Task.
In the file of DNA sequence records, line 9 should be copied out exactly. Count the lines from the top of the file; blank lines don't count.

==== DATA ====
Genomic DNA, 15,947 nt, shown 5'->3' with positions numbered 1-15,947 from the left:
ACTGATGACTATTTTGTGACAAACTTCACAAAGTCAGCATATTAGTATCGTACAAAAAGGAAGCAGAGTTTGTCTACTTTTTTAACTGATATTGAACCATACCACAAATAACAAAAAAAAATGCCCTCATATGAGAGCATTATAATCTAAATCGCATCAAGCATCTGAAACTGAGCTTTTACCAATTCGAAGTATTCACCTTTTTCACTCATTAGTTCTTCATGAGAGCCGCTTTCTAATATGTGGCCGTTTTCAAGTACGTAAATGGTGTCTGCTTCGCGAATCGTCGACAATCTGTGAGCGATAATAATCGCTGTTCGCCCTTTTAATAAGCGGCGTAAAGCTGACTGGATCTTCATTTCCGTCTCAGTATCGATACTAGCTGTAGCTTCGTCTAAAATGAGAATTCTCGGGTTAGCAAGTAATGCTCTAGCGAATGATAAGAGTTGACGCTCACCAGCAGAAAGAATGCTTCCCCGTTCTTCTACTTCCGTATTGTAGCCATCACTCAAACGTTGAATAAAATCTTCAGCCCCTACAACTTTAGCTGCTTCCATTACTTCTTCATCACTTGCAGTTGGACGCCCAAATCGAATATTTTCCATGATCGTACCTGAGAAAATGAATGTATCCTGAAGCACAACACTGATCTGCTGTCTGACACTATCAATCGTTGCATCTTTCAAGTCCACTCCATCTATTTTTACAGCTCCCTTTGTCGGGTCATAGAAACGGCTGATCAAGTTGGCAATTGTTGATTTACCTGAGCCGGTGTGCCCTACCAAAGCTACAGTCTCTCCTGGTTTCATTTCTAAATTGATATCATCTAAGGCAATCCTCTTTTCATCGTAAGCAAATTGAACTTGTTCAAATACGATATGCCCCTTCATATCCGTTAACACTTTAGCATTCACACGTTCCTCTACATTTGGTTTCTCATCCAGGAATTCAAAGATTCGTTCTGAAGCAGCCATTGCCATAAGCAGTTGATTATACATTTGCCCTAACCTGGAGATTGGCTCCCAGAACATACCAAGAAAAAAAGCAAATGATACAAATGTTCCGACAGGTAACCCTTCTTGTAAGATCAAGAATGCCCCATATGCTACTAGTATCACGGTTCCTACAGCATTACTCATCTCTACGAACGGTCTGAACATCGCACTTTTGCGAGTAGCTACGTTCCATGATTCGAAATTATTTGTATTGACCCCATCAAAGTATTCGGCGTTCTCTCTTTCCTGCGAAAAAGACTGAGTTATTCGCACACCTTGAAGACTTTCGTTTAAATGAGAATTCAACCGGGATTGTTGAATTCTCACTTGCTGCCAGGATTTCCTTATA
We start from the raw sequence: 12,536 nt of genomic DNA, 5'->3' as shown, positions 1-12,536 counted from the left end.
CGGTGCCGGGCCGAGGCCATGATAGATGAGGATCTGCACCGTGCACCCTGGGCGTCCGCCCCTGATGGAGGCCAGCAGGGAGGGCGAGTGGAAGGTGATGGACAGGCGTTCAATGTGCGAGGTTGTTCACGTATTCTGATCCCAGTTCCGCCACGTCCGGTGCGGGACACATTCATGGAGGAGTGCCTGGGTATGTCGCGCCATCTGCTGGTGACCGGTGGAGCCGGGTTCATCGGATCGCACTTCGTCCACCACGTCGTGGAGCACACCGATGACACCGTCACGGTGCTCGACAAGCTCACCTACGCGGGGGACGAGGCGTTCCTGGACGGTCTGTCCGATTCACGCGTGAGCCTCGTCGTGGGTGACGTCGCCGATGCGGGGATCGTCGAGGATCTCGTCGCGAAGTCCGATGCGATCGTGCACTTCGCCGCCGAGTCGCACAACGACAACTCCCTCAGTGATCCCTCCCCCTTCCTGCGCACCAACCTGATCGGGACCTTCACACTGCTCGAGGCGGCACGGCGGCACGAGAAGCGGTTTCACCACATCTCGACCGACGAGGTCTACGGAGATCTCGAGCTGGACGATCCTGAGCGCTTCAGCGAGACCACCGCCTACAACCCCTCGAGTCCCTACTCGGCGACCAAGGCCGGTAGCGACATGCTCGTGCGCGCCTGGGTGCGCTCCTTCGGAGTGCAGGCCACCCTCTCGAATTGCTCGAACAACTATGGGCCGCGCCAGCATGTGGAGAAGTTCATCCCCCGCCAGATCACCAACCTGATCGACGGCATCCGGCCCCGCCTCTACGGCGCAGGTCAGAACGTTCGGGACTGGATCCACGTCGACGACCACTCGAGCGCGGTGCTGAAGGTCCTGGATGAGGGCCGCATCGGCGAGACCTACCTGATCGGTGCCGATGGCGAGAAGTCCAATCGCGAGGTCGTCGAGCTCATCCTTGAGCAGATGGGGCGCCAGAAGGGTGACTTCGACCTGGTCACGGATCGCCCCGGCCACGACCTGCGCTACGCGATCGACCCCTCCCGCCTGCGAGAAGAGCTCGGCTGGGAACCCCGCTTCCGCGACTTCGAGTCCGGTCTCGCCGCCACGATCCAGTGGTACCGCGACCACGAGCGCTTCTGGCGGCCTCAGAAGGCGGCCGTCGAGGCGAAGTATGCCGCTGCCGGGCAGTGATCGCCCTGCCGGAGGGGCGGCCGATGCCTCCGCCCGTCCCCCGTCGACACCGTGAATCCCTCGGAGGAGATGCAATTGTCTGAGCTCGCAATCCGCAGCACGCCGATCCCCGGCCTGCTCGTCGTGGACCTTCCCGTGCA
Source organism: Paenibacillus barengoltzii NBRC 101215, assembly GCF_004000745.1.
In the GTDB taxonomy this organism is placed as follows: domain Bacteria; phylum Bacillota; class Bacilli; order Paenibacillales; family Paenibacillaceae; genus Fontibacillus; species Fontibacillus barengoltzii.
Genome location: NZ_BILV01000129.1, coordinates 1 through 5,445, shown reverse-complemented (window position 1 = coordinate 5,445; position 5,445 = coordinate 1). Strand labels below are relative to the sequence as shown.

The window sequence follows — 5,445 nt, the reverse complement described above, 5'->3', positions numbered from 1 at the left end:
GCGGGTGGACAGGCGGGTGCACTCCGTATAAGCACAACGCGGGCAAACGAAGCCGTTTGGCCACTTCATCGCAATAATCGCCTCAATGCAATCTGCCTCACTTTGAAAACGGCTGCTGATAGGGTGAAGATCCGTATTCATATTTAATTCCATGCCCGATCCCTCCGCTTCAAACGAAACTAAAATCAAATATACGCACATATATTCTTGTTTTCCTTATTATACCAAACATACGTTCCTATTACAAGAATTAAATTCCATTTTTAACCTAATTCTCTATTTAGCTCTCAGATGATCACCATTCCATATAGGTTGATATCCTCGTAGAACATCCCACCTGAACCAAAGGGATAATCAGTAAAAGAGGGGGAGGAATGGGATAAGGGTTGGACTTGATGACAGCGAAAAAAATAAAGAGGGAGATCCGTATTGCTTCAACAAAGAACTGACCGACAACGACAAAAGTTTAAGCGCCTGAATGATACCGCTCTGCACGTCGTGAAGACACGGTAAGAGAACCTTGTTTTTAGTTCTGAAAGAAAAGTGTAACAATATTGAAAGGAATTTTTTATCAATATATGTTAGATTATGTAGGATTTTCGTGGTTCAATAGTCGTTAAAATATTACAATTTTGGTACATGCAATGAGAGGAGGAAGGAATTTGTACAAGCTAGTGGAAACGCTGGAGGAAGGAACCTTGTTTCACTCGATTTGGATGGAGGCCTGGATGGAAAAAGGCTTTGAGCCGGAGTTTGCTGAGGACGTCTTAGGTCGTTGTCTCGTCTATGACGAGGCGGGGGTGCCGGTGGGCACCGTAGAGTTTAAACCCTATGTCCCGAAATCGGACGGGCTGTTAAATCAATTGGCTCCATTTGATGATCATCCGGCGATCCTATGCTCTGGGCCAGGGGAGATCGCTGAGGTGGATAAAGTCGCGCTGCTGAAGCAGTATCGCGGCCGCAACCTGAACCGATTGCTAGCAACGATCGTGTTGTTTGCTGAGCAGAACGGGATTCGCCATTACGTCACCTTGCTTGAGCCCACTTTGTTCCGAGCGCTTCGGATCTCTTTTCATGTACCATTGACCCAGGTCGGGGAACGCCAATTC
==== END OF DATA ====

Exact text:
GCGGGTGGACAGGCGGGTGCACTCCGTATAAGCACAACGCGGGCAAACGAAGCCGTTTGGCCACTTCATCGCAATAATCGCCTCAATGCAATCTGCCTCACTTTGAAAACGGCTGCTGATAGGGTGAAGATCCGTATTCATATTTAATTCCATGCCCGATCCCTCCGCTTCAAACGAAACTAAAATCAAATATACGCACATATATTCTTGTTTTCCTTATTATACCAAACATACGTTCCTATTACAAGAATTAAATTCCATTTTTAACCTAATTCTCTATTTAGCTCTCAGATGATCACCATTCCATATAGGTTGATATCCTCGTAGAACATCCCACCTGAACCAAAGGGATAATCAGTAAAAGAGGGGGAGGAATGGGATAAGGGTTGGACTTGATGACAGCGAAAAAAATAAAGAGGGAGATCCGTATTGCTTCAACAAAGAACTGACCGACAACGACAAAAGTTTAAGCGCCTGAATGATACCGCTCTGCACGTCGTGAAGACACGGTAAGAGAACCTTGTTTTTAGTTCTGAAAGAAAAGTGTAACAATATTGAAAGGAATTTTTTATCAATATATGTTAGATTATGTAGGATTTTCGTGGTTCAATAGTCGTTAAAATATTACAATTTTGGTACATGCAATGAGAGGAGGAAGGAATTTGTACAAGCTAGTGGAAACGCTGGAGGAAGGAACCTTGTTTCACTCGATTTGGATGGAGGCCTGGATGGAAAAAGGCTTTGAGCCGGAGTTTGCTGAGGACGTCTTAGGTCGTTGTCTCGTCTATGACGAGGCGGGGGTGCCGGTGGGCACCGTAGAGTTTAAACCCTATGTCCCGAAATCGGACGGGCTGTTAAATCAATTGGCTCCATTTGATGATCATCCGGCGATCCTATGCTCTGGGCCAGGGGAGATCGCTGAGGTGGATAAAGTCGCGCTGCTGAAGCAGTATCGCGGCCGCAACCTGAACCGATTGCTAGCAACGATCGTGTTGTTTGCTGAGCAGAACGGGATTCGCCATTACGTCACCTTGCTTGAGCCCACTTTGTTCCGAGCGCTTCGGATCTCTTTTCATGTACCATTGACCCAGGTCGGGGAACGCCAATTC